Related Articles
  1. Credit & Loans

    How To Dispute A Credit Card Charge

    Follow these steps if you've been ripped off or spot an error on your bill.
  2. Credit & Loans

    Make Money Off Credit Card Sign-Up Bonuses

    It's easy to benefit from credit card sign-up bonuses, but you have to know what you're getting into.
  3. Budgeting

    Five Credit Card Perks That Will Cure Many Headaches During Your Summer Trips

    It is a time when credit cards will become more than just convenient payment methods.
  4. Credit & Loans

    What You Need To Know About EMV Credit Cards

    Finally, the U.S. is beginning to move to EMV credit cards. Here's how they'll keep us safer and what they won't fix.
  5. Credit & Loans

    Fight Scams: Check Credit Card Accounts Online

    Credit cards do offer some protection against fraud, but here are 4 reasons to be vigilant and protect your credit score against scammers and mistakes.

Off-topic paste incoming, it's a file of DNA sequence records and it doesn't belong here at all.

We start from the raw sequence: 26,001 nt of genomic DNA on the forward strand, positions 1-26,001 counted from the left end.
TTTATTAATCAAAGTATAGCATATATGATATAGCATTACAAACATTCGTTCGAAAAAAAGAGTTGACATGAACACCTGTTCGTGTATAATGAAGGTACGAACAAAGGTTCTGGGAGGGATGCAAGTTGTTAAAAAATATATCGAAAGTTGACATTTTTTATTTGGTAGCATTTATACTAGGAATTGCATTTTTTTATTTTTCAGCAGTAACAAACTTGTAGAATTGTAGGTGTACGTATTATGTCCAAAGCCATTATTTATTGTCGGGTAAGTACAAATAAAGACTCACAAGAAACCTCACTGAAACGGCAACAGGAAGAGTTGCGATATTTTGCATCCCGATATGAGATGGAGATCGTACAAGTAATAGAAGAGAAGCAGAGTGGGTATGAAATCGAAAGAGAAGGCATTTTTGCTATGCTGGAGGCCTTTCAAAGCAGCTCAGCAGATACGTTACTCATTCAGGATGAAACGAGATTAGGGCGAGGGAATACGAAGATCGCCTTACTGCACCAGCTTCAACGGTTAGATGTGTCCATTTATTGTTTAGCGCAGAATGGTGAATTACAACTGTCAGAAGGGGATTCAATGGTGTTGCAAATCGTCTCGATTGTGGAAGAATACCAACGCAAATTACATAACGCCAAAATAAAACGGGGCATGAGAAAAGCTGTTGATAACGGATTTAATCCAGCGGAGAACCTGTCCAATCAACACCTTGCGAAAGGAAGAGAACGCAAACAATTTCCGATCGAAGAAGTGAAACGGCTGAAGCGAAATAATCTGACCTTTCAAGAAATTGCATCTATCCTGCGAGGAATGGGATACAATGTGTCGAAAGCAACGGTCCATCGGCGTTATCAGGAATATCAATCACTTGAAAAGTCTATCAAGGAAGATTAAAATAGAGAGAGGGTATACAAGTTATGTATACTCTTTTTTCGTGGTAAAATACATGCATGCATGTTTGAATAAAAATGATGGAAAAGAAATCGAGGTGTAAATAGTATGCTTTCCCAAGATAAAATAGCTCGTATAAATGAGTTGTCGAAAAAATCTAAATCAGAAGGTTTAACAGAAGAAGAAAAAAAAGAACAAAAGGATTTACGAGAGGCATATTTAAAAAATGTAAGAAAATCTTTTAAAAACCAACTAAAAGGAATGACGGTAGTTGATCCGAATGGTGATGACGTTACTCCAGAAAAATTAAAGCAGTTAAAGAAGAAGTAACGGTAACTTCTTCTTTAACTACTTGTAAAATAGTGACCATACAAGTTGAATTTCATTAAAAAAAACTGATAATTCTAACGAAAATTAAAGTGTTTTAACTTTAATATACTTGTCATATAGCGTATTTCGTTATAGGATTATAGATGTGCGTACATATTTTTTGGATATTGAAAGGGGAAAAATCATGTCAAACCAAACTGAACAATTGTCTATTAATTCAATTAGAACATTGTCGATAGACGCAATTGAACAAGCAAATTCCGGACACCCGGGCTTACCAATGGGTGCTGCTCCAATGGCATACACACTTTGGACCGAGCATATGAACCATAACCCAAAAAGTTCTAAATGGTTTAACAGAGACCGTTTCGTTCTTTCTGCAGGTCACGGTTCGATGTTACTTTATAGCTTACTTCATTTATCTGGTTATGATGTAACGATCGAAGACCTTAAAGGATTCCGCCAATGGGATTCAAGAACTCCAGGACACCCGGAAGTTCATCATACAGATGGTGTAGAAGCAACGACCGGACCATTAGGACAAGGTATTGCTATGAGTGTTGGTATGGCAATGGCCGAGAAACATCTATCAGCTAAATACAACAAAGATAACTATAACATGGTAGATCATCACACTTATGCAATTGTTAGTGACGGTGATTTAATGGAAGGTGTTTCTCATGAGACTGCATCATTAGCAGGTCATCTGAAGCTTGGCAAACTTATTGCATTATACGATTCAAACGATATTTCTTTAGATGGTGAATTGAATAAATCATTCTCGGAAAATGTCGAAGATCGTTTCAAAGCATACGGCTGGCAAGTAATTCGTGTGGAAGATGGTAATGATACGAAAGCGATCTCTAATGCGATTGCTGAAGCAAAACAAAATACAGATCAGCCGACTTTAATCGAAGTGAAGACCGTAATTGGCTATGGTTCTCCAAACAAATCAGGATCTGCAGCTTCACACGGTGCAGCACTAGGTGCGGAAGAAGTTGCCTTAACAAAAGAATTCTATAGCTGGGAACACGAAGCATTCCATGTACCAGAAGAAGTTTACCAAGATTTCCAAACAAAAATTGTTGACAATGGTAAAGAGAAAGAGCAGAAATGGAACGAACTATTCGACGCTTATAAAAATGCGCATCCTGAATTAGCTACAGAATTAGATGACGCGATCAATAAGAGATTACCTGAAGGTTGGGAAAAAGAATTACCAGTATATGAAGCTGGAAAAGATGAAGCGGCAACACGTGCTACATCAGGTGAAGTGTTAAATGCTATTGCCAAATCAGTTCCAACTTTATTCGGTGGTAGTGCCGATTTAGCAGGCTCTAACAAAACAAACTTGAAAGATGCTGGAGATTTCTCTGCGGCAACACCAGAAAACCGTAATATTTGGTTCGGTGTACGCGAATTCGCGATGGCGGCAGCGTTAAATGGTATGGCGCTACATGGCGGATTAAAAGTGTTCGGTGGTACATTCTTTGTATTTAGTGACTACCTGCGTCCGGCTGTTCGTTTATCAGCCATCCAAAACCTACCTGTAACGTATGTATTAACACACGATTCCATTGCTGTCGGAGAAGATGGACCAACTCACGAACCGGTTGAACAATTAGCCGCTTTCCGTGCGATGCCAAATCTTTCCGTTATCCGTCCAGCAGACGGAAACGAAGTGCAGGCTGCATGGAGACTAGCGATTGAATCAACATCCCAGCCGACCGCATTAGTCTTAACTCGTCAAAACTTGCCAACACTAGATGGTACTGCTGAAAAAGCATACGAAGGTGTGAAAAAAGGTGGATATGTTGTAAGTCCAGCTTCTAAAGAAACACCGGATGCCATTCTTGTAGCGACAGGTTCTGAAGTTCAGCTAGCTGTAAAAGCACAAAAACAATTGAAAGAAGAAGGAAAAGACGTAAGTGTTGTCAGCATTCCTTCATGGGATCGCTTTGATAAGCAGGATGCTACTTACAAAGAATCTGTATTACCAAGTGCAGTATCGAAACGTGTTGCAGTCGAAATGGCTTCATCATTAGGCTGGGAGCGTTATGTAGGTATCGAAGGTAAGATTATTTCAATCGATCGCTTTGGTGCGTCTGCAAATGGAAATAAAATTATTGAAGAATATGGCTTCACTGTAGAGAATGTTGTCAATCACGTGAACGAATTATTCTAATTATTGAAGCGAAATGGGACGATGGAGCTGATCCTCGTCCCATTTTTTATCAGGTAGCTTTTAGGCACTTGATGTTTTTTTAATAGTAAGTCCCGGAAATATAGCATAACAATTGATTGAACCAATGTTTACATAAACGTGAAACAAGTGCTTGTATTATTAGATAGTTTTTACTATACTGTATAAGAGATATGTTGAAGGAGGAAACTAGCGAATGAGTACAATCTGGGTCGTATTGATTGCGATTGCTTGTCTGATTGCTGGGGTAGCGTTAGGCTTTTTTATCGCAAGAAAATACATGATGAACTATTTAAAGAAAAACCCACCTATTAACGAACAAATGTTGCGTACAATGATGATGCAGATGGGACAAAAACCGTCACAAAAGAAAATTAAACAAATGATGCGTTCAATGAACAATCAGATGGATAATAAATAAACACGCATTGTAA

6. Credit & Loans

    Reasons You Should Use Your Credit Card For Purchases

    Paying for everything with your credit card will earn you rewards and protect you against fraud, among other benefits.
  7. Retirement

    Understanding Credit Card Interest

    Paying these rates can impact your disposable income and your investment returns.
  8. Budgeting

    5 Steps To Disputing A Credit Card Charge

    Federal and state laws offer protection to consumers when credit card charges are in question.
  9. Economics

    What Happens in a Default?

    Borrowers are in default when they don’t honor a debt, whether their failure is intentional or not.
  10. Budgeting

    The 7 Best Ways to Get Out of Debt

    Obtain information on how to put together and execute a plan to get out of debt, including the various steps and methods people use to become debt-free.
RELATED FAQS
  1. What are some examples of sneaky credit card charges to watch out for?

    Since it took effect in 2010, the Credit CARD Act has outlawed many of the sneaky fees that creditors used to use to pad ... Read Full Answer >>
  2. What is the difference between "closed end credit" and a "line of credit?"